Death toll in Russia's bombings rises to 33: Interfax
Two more people wounded by suicide bombings in the Russian city of Volgograd have died, increasing the death toll in the attacks to 33, Interfax news agency reported on Tuesday, citing the country's emergencies ministry.
The city's railway station was bombed on Sunday and a bus was ripped apart on Monday, raising fears of Islamist attacks on the upcoming Winter Olympics in Sochi, a resort on the Black Sea 700 km (450 miles) southwest. The Olympics will start on February 7.
Citing the ministry's regional spokesman, Interfax said that the number killed in the main rail station on Sunday rose by one to 18, while the bus bombing death toll rose by one to 15.
"At night in the Volgograd hospital, one victim of the railway explosion died, and the number of victims has increased to 18," said Dmitry Ulanov, a regional spokesman of the emergencies ministry, Interfax reported.
A Reuters journalist saw the blue-and-white trolleybus reduced to a twisted, gutted carcass, its roof blown off and bodies and debris strewn across the street. Federal investigators called the blast a"terrorist act".
"For the second day, we are dying. It's a nightmare," a woman near the scene said, her voice trembling as she choked back tears. "What are we supposed to do, just walk now?"
There have been no claims of responsibility for the attacks.
However, in a video posted on the web in July, the leader of insurgents who want to carve an Islamic state out of the North Caucasus, a string of Muslim provinces south of Volgograd, urged militants to use "maximum force" to prevent the games from being held.
"Terrorists in Volgograd aim to terrorize others around the world, making them stay away from the Sochi Olympics," said Dmitry Trenin, an analyst with the Moscow Carnegie Centre.
A female suicide bomber from the North Caucasus killed seven people on a bus in Volgograd in October.
Biggest security challenge
In power since 2000, Vladimir Putin secured the Games for Russia and has staked his reputation on a safe and successful Olympics, even freeing jailed opponents including oil tycoon Mikhail Khodorkovsky and the Pussy Riot punk band to remove a cause for international criticism at the event.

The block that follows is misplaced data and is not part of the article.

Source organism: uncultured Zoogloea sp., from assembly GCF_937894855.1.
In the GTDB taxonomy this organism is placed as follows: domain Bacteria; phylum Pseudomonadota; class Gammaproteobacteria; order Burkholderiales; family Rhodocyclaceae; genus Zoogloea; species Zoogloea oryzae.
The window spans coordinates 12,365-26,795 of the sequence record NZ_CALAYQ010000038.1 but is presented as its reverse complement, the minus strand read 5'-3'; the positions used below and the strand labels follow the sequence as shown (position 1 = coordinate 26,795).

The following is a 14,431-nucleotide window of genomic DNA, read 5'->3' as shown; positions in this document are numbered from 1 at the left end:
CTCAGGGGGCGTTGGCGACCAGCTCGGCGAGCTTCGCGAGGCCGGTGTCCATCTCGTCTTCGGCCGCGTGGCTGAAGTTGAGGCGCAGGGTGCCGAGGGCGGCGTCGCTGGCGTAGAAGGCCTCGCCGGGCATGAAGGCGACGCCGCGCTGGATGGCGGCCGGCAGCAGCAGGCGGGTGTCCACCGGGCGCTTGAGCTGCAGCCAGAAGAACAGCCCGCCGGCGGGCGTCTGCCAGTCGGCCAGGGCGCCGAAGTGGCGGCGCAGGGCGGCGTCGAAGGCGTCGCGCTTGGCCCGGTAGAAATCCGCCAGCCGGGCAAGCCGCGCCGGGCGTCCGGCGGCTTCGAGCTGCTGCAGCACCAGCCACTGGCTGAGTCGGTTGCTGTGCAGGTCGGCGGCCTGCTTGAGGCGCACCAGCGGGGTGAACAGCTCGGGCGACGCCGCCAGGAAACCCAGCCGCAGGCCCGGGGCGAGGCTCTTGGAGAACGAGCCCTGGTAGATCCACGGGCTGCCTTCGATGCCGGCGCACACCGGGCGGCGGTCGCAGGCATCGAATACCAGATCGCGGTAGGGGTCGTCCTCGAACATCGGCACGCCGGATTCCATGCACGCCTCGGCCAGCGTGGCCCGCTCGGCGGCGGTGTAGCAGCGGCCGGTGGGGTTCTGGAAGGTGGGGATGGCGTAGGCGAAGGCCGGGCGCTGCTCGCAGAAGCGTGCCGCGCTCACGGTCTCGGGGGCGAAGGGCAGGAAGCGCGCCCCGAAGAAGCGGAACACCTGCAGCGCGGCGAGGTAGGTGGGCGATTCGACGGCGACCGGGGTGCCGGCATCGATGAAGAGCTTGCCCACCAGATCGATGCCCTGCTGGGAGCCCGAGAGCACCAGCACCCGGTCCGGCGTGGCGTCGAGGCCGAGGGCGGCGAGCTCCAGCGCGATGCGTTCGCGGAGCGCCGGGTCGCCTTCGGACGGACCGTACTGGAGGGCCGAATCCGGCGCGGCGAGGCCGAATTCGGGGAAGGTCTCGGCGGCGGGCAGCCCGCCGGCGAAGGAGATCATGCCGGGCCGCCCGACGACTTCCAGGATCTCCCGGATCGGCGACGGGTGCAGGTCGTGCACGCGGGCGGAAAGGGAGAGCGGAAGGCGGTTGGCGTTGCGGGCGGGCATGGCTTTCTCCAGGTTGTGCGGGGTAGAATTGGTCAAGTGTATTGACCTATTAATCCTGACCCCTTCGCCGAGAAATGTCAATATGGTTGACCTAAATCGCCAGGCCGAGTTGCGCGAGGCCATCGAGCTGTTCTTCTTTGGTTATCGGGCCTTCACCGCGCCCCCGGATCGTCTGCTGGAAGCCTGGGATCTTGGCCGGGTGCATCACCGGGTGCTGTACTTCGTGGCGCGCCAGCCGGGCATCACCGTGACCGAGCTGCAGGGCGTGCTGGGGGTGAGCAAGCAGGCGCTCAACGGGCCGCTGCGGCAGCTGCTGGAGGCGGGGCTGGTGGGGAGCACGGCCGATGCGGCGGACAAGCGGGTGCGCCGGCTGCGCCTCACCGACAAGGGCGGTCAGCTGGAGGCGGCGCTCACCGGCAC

Putin was first elected after winning popularity for a war against Chechen rebels, but attacks by Islamist militants whose insurgency is rooted in the war have clouded his 14 years in power and now confront him with his biggest security challenge.
Putin ordered law enforcement agencies to take measures to enhance security after Sunday's attack and police said additional officers were being deployed to railway stations and airports nationwide, but the attacks raised questions about the effectiveness of security measures.
The police force in Volgograd has been depleted in recent months as some 600 officers were redeployed to Sochi to tighten security around Olympic sites, a local police officer told Reuters.
More attacks can be expected before the Olympics and cities in southern Russia where the Games are not being held are easier targets than Sochi, said Alexei Filatov, deputy head of the veterans' association of the elite Alfa anti-terrorism unit.
"The threat is greatest now because it is when terrorists can make the biggest impression," he said. "The security measures were beefed up long ago around Sochi, so terrorists will strike instead in these nearby cities like Volgograd."
Monday's blast was so powerful it blew out the third-storey windows of a nearby apartment building, and witnesses said passengers were flung from the bus by the blast.
(Read more: More political drama ahead at the 2014 Olympics)
"We ran outside. There was smoke and people were lying in the street. The driver was thrown far. She was alive and moaning ... Her hands and clothes were bloody," said Olga, a clerk in a shop near the scene of the blast.
A city of about 1 million, Volgogradis one of the venues for the 2018 soccer World Cup, another high-profile sports event Putin has helped Russia win the right to stage, and which will bring thousands of foreign fans to cities around Russia.
Sunday's attack was the deadliest to strike Russia's heartland since January 2011, when a male suicide bomber from the North Caucasus killed 37 people in the arrivals hall of a busy Moscow airport.
Investigators initially said a woman set off the bomb that filled the front of the railway station building with a massive orange fireball on Sunday, but later said the bomber could have been a man.
A spokeswoman for the International Olympic Committee in Lausanne, Switzerland, said: "Our condolences go to all those affected by today's bombing in Volgograd. Unfortunately, terrorism is a global phenomenon and no region is exempt, which is why security at the Games is a top priority for the IOC. At the Olympics, security is the responsibility of the local authorities, and we have no doubt that the Russian authorities will be up to the task."